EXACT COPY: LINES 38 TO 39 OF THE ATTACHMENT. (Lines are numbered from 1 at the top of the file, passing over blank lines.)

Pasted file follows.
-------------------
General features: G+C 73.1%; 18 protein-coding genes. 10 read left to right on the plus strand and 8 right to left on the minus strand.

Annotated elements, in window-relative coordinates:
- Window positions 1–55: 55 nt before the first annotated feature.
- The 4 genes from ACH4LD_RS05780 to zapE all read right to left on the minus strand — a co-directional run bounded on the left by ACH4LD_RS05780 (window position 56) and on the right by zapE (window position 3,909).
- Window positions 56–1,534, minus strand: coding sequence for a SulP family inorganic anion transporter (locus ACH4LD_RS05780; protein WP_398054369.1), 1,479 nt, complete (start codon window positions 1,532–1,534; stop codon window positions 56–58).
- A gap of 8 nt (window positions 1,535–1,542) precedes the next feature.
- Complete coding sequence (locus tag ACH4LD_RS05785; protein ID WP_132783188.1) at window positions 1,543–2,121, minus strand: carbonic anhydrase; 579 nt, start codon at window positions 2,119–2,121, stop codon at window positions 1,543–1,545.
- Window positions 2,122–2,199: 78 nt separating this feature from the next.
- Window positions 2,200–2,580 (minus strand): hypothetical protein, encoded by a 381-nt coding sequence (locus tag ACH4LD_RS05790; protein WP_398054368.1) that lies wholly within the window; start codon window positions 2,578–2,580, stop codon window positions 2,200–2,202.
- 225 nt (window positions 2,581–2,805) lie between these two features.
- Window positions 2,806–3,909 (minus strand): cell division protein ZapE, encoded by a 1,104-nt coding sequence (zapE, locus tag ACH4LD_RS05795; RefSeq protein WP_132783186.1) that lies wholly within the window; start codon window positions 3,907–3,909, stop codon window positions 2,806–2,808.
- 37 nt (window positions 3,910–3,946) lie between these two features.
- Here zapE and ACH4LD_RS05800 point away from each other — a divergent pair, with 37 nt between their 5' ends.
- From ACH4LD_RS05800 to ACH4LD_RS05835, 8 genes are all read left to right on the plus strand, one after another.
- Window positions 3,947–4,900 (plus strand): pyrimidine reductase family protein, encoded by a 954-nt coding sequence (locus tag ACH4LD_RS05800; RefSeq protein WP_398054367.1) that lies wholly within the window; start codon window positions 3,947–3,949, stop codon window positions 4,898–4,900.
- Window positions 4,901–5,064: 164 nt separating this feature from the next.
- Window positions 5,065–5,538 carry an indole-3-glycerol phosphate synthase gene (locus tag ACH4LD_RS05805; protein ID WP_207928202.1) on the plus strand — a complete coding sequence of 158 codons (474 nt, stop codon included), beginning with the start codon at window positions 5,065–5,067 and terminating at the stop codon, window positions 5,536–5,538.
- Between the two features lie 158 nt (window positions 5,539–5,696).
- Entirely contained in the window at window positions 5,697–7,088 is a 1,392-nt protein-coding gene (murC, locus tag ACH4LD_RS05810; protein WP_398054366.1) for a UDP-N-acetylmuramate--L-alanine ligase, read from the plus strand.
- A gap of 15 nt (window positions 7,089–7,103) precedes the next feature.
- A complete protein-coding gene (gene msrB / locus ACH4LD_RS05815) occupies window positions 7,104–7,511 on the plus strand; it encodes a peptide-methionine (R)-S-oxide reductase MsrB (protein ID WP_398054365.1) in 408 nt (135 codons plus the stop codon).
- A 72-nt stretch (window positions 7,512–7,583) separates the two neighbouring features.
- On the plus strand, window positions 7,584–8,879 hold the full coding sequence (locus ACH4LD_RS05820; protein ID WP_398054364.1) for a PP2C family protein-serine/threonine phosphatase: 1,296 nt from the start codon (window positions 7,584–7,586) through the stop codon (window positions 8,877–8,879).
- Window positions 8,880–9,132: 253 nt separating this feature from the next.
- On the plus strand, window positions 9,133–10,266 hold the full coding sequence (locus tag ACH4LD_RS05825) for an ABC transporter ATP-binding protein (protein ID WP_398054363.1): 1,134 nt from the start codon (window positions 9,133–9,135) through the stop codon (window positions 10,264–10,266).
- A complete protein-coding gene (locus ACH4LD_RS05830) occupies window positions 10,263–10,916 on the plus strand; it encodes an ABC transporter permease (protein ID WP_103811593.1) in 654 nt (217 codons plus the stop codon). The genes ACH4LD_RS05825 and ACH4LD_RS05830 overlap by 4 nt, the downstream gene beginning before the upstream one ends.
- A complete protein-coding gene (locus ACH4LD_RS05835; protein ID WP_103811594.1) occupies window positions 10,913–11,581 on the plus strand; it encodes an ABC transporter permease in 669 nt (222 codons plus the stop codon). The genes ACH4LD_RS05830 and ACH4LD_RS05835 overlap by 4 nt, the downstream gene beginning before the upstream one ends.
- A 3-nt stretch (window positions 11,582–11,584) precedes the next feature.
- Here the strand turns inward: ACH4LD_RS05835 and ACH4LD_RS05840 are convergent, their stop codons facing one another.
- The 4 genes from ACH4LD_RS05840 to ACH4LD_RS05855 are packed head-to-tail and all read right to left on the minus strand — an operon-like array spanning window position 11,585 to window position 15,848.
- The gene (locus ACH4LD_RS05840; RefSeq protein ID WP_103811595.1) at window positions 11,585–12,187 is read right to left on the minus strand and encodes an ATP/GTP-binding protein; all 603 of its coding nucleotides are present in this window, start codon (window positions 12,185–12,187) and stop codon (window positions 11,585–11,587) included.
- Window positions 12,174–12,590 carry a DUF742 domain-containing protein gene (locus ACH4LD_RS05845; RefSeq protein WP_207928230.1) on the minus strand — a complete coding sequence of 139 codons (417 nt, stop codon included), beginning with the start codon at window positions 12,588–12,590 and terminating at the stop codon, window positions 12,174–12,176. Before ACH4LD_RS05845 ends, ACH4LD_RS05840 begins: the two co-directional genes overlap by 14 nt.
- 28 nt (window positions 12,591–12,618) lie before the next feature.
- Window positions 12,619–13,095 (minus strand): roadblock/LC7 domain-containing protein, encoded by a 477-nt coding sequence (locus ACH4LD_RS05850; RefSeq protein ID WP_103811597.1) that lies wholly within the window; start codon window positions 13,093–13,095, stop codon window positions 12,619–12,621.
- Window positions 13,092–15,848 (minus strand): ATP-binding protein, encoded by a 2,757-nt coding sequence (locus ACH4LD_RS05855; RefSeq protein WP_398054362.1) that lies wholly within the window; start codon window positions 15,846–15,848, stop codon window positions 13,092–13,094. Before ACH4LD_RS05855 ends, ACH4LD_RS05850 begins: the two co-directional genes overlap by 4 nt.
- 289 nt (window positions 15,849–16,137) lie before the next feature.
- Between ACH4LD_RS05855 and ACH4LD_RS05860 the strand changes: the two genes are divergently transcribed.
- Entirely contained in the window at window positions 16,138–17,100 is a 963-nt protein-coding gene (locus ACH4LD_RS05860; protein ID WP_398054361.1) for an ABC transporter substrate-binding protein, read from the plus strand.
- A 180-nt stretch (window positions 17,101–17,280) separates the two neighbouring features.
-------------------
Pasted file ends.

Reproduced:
- Entirely contained in the window at window positions 16,138–17,100 is a 963-nt protein-coding gene (locus ACH4LD_RS05860; protein ID WP_398054361.1) for an ABC transporter substrate-binding protein, read from the plus strand.
- A 180-nt stretch (window positions 17,101–17,280) separates the two neighbouring features.